While watching the 2014 Olympics in Sochi, two different concepts came to me.
- The quote attributed Albert Einstein:
The definition of insanity – Doing the same thing over and over again and expecting different results.
- Comments often expressed by the NBC Olympics commentators and athletes themselves, to paraphrase:
There is a lot of stuff swirling around the top athletes they need to ignore and block out in order to stay focused on their own performance.
At first, these two ideas appear contrary to each other. If you are focusing on what you have been practicing over and over again, why would you want to do anything different? You want the same successful results as before. This is the essence of the issue. If you have practiced and practiced and you still mess up, not the result you want, maybe something needs to change. Could be your practice routine, could be your program, could be your inner desires, could be your mindset, could be your expectations, could be any number or combination of things. But something needs to change for your success to be consistent.
Hand in hand with the change goes risk. What you change to is not as important as your willingness to try something different. All change contains risk. All risk contains change. They are partners in creating different results. The new snowboard sports are a good example . More than one snowboarder tried a trick they just learned at Sochi or never did before in competition, gaining points, medals and kudos. Even the sport itself is all about trying different.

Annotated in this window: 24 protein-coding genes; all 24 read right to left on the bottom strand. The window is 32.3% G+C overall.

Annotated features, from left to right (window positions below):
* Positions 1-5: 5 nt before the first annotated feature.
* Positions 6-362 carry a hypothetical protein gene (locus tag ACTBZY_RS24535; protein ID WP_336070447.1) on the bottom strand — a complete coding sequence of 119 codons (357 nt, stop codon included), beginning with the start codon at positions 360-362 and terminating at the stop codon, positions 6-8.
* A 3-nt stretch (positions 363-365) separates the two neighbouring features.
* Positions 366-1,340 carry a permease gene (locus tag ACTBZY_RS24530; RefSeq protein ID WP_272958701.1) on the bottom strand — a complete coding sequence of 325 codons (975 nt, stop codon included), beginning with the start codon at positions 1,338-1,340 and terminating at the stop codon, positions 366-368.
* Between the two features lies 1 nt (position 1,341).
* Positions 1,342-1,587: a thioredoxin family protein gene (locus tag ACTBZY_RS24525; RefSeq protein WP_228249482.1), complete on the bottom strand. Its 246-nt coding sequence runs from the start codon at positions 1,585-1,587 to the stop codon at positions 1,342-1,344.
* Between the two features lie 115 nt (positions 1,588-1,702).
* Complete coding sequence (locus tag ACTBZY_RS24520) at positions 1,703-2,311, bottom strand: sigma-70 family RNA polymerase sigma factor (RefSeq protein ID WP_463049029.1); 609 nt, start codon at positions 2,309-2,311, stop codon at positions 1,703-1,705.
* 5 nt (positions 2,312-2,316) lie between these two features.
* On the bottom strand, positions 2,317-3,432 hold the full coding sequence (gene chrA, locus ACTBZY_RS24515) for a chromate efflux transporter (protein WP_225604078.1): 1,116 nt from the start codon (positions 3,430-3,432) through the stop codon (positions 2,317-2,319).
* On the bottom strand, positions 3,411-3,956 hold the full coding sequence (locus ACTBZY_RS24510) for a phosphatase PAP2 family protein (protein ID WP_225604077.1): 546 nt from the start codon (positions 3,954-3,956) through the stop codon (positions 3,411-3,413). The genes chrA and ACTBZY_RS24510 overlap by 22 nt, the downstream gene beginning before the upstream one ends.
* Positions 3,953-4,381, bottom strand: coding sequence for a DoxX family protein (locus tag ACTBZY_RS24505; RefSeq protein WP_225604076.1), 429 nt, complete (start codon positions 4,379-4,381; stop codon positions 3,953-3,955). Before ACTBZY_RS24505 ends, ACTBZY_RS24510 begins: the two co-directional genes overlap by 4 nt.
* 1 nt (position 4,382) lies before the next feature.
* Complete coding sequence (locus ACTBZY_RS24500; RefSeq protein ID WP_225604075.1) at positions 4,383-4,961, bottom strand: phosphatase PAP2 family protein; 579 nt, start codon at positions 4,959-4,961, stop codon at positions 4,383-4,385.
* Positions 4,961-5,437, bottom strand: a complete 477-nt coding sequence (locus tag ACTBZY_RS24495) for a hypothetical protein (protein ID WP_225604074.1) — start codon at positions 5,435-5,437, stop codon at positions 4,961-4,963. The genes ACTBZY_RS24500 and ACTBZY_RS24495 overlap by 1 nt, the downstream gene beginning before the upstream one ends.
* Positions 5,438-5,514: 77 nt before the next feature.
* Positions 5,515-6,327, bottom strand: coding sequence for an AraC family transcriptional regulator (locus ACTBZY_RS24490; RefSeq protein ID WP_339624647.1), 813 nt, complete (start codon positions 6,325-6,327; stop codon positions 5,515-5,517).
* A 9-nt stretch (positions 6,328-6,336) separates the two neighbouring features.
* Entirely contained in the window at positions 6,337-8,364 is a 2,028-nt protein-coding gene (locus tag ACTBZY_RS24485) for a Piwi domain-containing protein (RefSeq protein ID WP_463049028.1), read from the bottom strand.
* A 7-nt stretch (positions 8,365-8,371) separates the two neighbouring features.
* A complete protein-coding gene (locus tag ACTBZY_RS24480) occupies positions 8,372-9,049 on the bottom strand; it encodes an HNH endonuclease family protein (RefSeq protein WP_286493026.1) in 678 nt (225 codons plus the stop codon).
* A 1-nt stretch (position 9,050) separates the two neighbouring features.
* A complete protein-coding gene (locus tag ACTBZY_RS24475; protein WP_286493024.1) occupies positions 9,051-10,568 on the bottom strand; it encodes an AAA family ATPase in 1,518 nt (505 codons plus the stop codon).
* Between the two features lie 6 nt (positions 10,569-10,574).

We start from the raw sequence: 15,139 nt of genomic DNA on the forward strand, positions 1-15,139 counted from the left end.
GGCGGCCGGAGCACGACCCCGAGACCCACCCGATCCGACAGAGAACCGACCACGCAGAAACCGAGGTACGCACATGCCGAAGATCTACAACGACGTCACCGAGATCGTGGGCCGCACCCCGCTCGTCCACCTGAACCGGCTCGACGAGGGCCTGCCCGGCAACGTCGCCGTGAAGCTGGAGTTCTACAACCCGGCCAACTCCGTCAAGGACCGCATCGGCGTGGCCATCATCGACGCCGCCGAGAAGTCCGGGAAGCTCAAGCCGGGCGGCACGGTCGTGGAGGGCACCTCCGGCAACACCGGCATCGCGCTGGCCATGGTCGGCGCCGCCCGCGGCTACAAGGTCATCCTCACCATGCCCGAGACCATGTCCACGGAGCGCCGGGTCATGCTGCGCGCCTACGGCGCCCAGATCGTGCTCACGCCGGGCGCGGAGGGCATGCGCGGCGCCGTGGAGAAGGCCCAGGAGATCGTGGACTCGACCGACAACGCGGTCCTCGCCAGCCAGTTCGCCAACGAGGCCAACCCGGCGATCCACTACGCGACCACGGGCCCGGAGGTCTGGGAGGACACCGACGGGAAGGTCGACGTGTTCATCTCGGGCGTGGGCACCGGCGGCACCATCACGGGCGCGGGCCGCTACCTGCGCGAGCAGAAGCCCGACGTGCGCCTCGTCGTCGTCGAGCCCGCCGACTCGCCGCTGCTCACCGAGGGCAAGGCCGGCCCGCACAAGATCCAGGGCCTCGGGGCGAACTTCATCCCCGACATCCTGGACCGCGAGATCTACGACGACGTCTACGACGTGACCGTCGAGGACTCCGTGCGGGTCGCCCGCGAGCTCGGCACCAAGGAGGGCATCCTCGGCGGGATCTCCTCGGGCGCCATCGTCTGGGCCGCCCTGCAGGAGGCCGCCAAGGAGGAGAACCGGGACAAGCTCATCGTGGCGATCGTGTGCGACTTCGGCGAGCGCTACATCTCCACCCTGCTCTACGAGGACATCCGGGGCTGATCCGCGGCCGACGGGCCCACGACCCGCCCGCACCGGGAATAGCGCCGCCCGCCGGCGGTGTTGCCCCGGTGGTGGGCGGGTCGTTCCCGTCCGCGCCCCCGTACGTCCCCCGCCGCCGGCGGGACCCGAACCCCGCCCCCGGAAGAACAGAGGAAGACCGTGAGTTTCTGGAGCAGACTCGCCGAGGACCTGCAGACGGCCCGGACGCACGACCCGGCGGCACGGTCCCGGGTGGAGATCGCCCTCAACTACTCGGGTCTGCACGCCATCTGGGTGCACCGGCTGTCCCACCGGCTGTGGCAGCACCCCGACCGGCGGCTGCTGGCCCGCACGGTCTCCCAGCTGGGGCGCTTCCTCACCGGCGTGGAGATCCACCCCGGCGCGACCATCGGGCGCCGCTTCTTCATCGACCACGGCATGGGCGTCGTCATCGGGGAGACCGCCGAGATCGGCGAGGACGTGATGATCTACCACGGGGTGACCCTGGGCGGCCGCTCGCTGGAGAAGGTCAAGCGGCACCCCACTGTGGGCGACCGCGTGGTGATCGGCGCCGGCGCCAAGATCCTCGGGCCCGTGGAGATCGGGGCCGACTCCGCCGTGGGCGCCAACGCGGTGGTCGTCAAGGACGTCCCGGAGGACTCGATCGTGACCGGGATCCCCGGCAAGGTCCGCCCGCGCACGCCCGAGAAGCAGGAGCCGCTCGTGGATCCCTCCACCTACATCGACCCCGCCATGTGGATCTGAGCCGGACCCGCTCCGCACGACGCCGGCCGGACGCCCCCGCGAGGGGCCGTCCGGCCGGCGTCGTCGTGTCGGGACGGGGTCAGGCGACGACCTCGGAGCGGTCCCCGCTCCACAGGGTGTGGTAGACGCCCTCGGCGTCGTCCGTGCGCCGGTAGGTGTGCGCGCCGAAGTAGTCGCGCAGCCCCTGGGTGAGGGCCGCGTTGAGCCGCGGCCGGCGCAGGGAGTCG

Different is important to success in every sport, skill and endeavor. It can be different for different’s sake, but usually different is about trying something new, another way. In essence, practice is just experimentation. Try, try again and again until it works. Try one way, fall down, try again in another way and have a different result.
The different way may be big, or just a slight adjustment, like how you take off or place your arms or land on an edge in a triple axle. It is practicing experimentation, trying a new thing over and another new thing over again, that produces the different results and leads to the wins for Olympic Athletes, the new discoveries of science, the accomplishments of great artists and musicians, and the formation of a different business ideas into new and successful businesses. Einstein, perhaps the greatest scientist of modern times, knew this and practiced it to accomplish his winning ways. Try different ways, over and over again to get the different results you expect.
Here’s another Einstein quote:
“The important thing is to not stop questioning. Curiosity has its own reason for existing.”
— Albert Einstein — Quoted by William Miller in Life Magazine, May 2,1955